@Tim_Sills , I definitely want to try a different extruder body. I’m not happy with how the e3d is seated and held in the jhead style here. I’m considering this one http://www.thingiverse.com/thing:725082. I don’t have a PTFE tube in this one, but maybe I will look into some way to make sure the filament hole in the extruder body is better aligned or more smoothly feeds the top of the hot end.

Thanks all, I will report back with progress later.

In the video when the filament pauses, so does your extruder gear. This is not grinding. It’s probably your extruder stepper driver overheating. Try turning the gear manually backwards by hand when it pauses. Is it pretty easy to turn without feeling the stepper fighting you? If so, check the cooling on your stepper driver, or turn the current down so it runs cooler.

in that gap, the filament bends and blocks the movement, it was happening to me, it was not even getting out from the nozzle, the jam was happenning before. Make something with it, what dia. is the filament/hotend? if it’s 1.75mm, you can put longer PTFE tube, up to the hobbed bolt/extruder exit. If it’s 3mm, you have to put something between extruder and hotend entrance with the hole bit wider, than a filament

Very similar problem when I upgraded my nozzle recently. I was extruding too fast for the new design to handle. Would extrude great for a bit while pressure was building up in the melt chamber. Then pressure would build to enough that the filament would stop moving and the hobbing would strip the filament. Then obviously extrusion would not work properly due to the stripped section.

@Phil_Hord I agree with that assessment. It is not grinding in this video. @Tony_Olivo I use a Wades extruder with E3D v6 and discovered that the screws used to hold it in the extruder are not spaced perfectly which can cause that 4 degree tilt. I found that by swapping which screw gets tighten down first the tilt goes away. Try that and see if it makes a difference for you.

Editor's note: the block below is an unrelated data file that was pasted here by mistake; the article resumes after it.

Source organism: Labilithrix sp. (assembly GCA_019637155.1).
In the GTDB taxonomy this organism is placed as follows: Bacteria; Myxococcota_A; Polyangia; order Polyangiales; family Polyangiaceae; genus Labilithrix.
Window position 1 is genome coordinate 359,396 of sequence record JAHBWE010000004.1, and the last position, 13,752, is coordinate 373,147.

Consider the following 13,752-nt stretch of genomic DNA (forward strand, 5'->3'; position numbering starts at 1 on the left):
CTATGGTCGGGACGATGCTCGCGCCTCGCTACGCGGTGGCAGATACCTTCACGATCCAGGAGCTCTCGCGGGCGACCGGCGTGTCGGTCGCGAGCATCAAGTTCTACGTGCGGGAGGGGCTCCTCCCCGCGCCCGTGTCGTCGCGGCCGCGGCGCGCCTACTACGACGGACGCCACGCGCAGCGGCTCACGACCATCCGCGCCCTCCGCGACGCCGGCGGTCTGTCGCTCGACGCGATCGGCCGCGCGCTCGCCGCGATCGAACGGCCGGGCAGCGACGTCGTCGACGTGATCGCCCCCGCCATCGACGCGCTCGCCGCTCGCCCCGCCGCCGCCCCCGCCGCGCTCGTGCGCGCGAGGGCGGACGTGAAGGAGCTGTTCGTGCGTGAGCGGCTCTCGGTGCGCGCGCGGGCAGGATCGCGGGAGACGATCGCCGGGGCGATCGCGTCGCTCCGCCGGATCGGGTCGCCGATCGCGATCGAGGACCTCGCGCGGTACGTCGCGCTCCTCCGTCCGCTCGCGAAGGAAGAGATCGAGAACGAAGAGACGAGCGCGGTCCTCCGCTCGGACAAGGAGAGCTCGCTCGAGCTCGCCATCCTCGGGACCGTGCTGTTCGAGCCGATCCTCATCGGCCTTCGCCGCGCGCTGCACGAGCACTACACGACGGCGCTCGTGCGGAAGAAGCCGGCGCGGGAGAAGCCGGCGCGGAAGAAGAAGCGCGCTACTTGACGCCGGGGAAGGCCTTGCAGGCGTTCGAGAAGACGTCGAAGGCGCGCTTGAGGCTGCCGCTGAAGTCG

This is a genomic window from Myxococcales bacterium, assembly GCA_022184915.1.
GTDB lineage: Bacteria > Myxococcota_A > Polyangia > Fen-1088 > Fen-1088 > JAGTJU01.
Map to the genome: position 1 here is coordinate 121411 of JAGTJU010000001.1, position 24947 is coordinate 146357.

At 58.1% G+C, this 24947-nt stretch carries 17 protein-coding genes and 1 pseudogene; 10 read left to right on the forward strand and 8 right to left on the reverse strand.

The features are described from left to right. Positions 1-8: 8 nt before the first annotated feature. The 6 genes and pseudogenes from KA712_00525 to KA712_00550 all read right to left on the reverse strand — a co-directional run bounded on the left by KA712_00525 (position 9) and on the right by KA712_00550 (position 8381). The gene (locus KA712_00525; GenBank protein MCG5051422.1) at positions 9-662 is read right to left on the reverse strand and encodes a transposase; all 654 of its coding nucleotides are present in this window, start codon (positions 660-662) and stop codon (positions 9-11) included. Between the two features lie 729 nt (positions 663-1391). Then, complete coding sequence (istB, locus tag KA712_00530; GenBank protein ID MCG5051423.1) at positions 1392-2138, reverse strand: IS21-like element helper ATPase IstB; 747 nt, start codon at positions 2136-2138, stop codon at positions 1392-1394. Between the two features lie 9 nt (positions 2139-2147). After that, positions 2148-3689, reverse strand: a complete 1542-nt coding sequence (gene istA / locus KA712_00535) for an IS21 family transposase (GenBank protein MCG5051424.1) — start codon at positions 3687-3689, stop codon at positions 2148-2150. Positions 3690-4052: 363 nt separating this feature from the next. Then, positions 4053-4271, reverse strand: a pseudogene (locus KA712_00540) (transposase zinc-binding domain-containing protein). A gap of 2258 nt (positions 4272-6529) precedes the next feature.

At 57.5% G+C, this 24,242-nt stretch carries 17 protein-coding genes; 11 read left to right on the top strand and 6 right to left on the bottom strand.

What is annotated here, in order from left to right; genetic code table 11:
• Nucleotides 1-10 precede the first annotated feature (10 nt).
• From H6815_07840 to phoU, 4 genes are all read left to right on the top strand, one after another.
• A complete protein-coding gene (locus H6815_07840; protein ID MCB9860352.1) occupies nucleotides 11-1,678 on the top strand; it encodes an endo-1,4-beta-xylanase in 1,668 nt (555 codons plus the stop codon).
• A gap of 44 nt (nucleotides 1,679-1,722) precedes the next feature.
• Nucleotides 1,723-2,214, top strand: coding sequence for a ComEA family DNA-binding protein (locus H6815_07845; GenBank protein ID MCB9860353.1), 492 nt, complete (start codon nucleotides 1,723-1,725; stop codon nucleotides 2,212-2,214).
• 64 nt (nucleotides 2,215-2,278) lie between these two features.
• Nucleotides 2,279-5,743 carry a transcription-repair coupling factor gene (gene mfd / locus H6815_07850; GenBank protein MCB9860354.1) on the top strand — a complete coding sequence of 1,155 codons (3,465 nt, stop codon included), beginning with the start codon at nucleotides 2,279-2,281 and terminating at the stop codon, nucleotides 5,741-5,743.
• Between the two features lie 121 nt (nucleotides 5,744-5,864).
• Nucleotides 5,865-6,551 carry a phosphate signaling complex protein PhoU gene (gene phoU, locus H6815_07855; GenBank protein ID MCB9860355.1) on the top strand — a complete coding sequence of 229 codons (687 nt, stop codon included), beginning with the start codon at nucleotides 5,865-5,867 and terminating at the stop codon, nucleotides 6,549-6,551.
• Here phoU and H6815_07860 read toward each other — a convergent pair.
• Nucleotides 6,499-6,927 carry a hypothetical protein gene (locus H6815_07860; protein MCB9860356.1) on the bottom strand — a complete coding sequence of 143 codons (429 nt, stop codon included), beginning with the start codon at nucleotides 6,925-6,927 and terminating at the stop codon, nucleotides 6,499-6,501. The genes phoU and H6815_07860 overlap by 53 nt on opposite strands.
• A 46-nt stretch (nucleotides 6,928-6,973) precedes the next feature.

About the gear stopping, that’s just the time it took me to hit “Extrude” in the host software. The best example of the filament stopping feeding is probably at the end of the video, just before the gear turns off. You can see the black line on the filament stop while the gear is still turning just before the end. Throughout the video the filament is sort of wagging side to side rather than traveling straight toward the extruder.

I’ll try extruding extra slow, then will work on improving the alignment of the hot end with the extruder. I will get some PTFE tubing on order. Probably 4mm ID. I would go with 3mm ID, considering most filament I have encountered is 2.85-2.9mm, but it’s probably safer with 4mm.

Thanks all for your input.

For that last half-second of the extrusion I can see where the filament stops feeding as the gear continues to turn. The extrudate also slows down at that point and halts just as the video stops. It looks like the extrudate slows markedly before the grinding (which would make sense) but it’s hard to tell for sure from this angle. It does appear to be binding somewhere.

What does your hot-end temperature show during this failure? Is it consistent or does it fluctuate up and down?

I haven’t tried oil myself but I’ve heard of people using canola oil and other high-temp oils. I think this is mostly for PLA and bowden tubes, though, and I wouldn’t recommend it as a permanent fix. I only meant it is something you could try to see if it alleviated the binding. If it does, it suggests that you’re dealing with friction, not step-failures, nozzle-blockage, temperature drops, or a dozen other things that can cause intermittent extruder failure.

I’ve heard of some issues with temperature creep in the melt chamber on all-metal hot-ends. Feel the cooling fins on the hot-end while it’s extruding. It should be rather cool to the touch. If it gets hot it may indicate your cooling fan is obstructed or failing.

Some more tips here: http://wiki.e3d-online.com/wiki/E3D-v6_Troubleshooting

As @Guy_Bailey suggested, I was able to get the hot end in better alignment with the extruder by turning the mounting bolts individually. Cutting the extrude speed from 150mm/min to 75mm/min as suggested by @Clayton_Harry_Mills let me extrude a length for calibration without grinding, so I guess there might have been excessive back pressure. I was then able to run a 30 minute test print successfully.

I suppose I will need to work out how to limit the max speed of the extruder, which may end up limiting my total print speed. For now, that is better than not being able to print anything!

Thanks, all, for your help.